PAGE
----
The Aquinian

Building international bridges

STU alumni Juliana Duque enjoyed the sunshine and the culture during her exchange with the University of Malta (Submitted)

In today’s global economy, studying abroad can be a defining element for a professional career. Companies are increasingly looking for leaders with the ability to adapt easily in a different culture and possible employees coming from different backgrounds.

But is STU opening the international doors for all its students? How hard is it to get into the exchange program?

Shauna Foote, academic advisor at St. Thomas University, said the program is open to all STU students who have a minimum 3.0 GPA.

“For most exchange destinations we can send up to two students per academic year, but we can send up to 10 students to Japan,” Foote said.

“Since our students do not pay tuition at the host institution while on exchange, our partner universities set their numbers based on financial reasons.”

To be eligible for the exchange program, students must be going into their third or fourth year of studies and they must have an annual B GPA. Foote said STU’s partner institutions set these prerequisites and there are standard requirements for most exchange programs.

However, she said STU would like to see more opportunities for students to participate in international experiences.

“We would like to see all of our exchange spots filled each year, but we often have several spaces open and not enough exchange applicants to fill them,” she said. “ I think the university is exploring more short-term study abroad options, which may be more attractive to students.”

The cost per semester depends on the exchange destination, but it runs between $7,000 and $12,000. The credits students take at these universities can be transferred back to their bachelor of art degrees.

Nonetheless, students applying for an exchange program can only take four courses per semester— a factor that may have an impact on a student’s graduation date or scholarship status.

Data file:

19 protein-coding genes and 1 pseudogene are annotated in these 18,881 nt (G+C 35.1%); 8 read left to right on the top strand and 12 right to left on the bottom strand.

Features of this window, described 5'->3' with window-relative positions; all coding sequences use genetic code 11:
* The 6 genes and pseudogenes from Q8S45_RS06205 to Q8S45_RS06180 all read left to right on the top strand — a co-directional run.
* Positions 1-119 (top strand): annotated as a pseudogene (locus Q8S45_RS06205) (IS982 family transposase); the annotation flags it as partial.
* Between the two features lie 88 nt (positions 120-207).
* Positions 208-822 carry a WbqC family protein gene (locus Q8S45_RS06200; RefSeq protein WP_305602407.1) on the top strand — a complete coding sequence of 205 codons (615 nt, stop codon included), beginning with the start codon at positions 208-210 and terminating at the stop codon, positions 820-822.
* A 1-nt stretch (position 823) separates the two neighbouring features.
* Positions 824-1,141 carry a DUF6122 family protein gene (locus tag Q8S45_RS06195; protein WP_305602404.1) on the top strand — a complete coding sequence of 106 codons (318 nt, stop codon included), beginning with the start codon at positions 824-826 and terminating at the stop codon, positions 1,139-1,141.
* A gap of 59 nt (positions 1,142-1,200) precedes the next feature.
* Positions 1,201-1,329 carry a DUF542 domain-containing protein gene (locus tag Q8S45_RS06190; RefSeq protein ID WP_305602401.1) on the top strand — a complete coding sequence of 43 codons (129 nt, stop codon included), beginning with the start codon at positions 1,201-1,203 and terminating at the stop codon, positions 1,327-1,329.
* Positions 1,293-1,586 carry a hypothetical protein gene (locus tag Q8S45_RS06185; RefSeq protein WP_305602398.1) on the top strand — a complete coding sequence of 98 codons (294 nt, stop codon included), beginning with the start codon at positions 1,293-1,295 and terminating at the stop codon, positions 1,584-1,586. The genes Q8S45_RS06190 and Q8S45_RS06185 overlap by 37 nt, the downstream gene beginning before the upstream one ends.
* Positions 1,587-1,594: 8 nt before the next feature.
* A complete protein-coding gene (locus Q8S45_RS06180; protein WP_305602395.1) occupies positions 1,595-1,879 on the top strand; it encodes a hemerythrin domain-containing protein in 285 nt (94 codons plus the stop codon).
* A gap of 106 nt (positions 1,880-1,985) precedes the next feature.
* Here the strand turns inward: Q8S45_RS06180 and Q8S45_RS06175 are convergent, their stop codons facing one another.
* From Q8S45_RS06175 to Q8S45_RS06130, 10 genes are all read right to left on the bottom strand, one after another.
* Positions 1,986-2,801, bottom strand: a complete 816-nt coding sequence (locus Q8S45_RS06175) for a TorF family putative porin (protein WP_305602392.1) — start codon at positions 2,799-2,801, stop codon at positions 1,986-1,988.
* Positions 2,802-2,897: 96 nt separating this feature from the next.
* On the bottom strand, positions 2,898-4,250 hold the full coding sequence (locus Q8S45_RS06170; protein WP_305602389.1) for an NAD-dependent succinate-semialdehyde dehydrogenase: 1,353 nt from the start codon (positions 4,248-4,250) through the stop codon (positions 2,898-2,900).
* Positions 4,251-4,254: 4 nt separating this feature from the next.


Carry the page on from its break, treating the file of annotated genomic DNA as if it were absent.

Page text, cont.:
“We have exchange agreements with universities in Chile, Argentina, Japan, Malta, Sweden, Texas, Quebec, Australia and Korea,” Foote said. “Students pay their regular tuition fees to STU, but are responsible for the costs of their flights, food, accommodations and spending money.”

Andrew Knowles, a 20-year-old Bahamian student at STU, decided to do a semester abroad in Japan last year.

“I wanted a little bit of a change from Fredericton,” Knowles said. “Also, I met a lot of Japanese students in my first year and they were very interesting, so I wanted to see more of the place where they came from.”

The fourth year history student said he took Introduction to Japanese in his first year, which made him even more curious about the country and the language itself.

“The amount of things you learn about the country you go to and yourself is immensely useful and really interesting,” Knowles said. “Besides, the good thing is that it is only one semester, instead of a whole year, so if you enjoy it you can stay longer and if you don’t, then you can just come back.”

Knowles said his most remarkable experience was in the middle of the summer vacation, when he woke up and realized that he could speak and understand the language.

“Up until that point I was having a lot of trouble and lack of confidence in speaking, reading and general communication,” Knowles said. “That day when I woke up though, I was able to think in Japanese, instead of constantly translating to English to understand and it was probably one of my most interesting experiences for sure.”

STU alumni Juliana Duque experienced a semester abroad in Malta— one the most competitive destinations.

The 22-year-old Colombian said STU only accepts one student for the country located in the Mediterranean Sea, as the University of Malta annually hosts several exchange students that come from different places in Europe.

“I chose Malta because I had interest in Europe, but also because they offered dance modules, which I could translate into culture and art courses in terms of liberal arts education,” Duque said.

“Who wouldn’t want to skip the winter immersed in European culture, while attaining an even broader educational experience? Sounds like the time of a lifetime.”

Duque said the most important aspect of the whole exchange was that she was thrown out of her comfort zone. So, she had no choice but to build a strong sense of confidence, compassion and identity.

“In one semester I broke a world record with the Olympics Tribute Dance London 2013. I became part of a multicultural family for six months. I was exposed to accents, cultures and ideas that changed me and expanded my perspective of the planet and people in general.

” I got a taste of Mediterranean culture and their arts. I swam in the clearest bluest water anyone has ever seen. I cliff-jumped off limestone rocks into beautiful colourful waters. I visited medieval, baroque and even ancient architecture; and travelled to more than five countries throughout the semester.

“Would I recommend it? Absolutely.”

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